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By Sheetal N Singh Coordinator, City Managers Association Karnataka (CMAK) - PowerPoint PPT Presentation

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"Waste to Energy " Production of Value addition products from crude glycerol obtained from Process industry waste. By Sheetal N Singh Coordinator, City Managers Association Karnataka (CMAK) 21 st Floor, Public Utility Bldg., MG Road , Bangalore -01

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By Sheetal N Singh Coordinator, City Managers Association Karnataka (CMAK)

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"Waste to Energy "Production of Value addition products from crude glycerol obtained from Process industry waste


Sheetal N Singh

Coordinator, City Managers Association Karnataka (CMAK)

21st Floor, Public Utility Bldg., MG Road , Bangalore -01

  • About CMAK

  • “City Managers Association Karnataka”

  • CMAK is a Membership based professional body working to strengthen issues related to Urban sectors in conjunction with Directorate of Municipal Administration (DMA) and Urban Local Bodies (ULBs) of Karnataka.

  • CMAK domain areas –

  • Research

  • 1.Documenting Best practice initiatives and transfer program in urban sector.

  • 2. Service Level Benchmarking (SLB)

  • 3. Solid Waste Management (SWM)

  • 4. Water and wastewater conservation

  • 5. Energy efficiency

  • 6. Public Disclosure Law and other projects related to urban issues

  • Information Dissemination

  • Training and capacity Building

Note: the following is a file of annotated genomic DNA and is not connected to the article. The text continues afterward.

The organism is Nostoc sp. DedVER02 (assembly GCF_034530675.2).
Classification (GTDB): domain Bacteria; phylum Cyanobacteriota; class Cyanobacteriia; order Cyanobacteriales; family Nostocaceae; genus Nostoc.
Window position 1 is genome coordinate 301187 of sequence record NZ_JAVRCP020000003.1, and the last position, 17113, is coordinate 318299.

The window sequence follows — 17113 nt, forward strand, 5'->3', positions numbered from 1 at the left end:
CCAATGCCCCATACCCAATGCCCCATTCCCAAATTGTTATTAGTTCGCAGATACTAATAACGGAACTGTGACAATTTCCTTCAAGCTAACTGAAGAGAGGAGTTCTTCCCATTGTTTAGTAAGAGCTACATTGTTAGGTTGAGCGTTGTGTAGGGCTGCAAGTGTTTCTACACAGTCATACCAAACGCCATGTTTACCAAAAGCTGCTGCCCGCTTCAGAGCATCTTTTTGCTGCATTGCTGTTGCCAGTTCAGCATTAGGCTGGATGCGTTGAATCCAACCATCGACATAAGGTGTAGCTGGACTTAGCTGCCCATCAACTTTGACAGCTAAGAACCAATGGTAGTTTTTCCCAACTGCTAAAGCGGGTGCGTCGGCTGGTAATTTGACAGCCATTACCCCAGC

• Study Tours

  • Value Addition from Process waste

  • Production of Bio-diesel from Chicken waste

  • Crude Glycerol as byproduct

  • Focus to use Glycerol

  • Energy source obtained from Glycerol

  • Production of Gly coal, Gly-ethanol, Gly gas

  • All the 3 new sources –waste to energy derivatives



  • Production of biodiesel from chicken feather meal.

  • Trans-esterification procedure was done from the chicken fat sample to obtain two layers- biodiesel and glycerin.

  • This glycerin obtained is used as a source of energy to generate green power.


Two Stage Method

Chicken fat oil

Acid Esterification (Methanol +H2SO4 )

At 65 °C

for 50 min

FFA removal

At 68 °C

for 50 min

Base Transesterification (Methanol+ NaOH)

Glycerin settling and separation

Methanol recovery

Temp above 70 °C

Washing (4-5 times)

At 110 °C

FAME/ Dry Bio-ethanol

Chicken fat bio-diesel

Glycerin used to produce three forms of energy:

-- Gly-coal

-- Gly-ethanol

-- Gly-gas

Properties of Glycerin

IUPAC Name: Propane-1,2,3,-triol

Molecular formula: C3H8O3

Yield: 100 ml of glycerin from 1000ml of the chicken fat through trans-esterification process.

Colour: Dark Brown

Texture: Semi-solid, thick syrup-like consistency

Odour: Chicken-like

Molecular Weight: 92.09

Density: 1.22 – 1.24 g/ml at 25°C

Viscosity at 40° C: 8.68 centistokes

Flash Point: 120°C

Melting Point: 18°C

Boiling point: 130°C

Freezing Point: 2°C

Ash Content

Fumes on addition of Sulphuric acid

Muffle furnace


Ash formed

% Ash = (Weight of ash * 100) / weight of sample = 1.88 %

Moisture Content

% Moisture Content = 3.0345 %

Distillation of Crude Glycerin

Vaccum distillation unit

% yield = (Yield/ Wt of sample)*100

= (3.75/200)*100

= 1.875%

Pure glycerin


  • A combination of waste glycerin with biomass agriculture residue such as coconut husk, Pongamia seed shell, saw dust, leaf litter etc to produce combustible pellets which can be easily and inexpensively manufactured, as a superior alternative to coal energy plants, a new type of refuse derived fuel (RDF).

Pongamia pod husk

Powdered bio-mass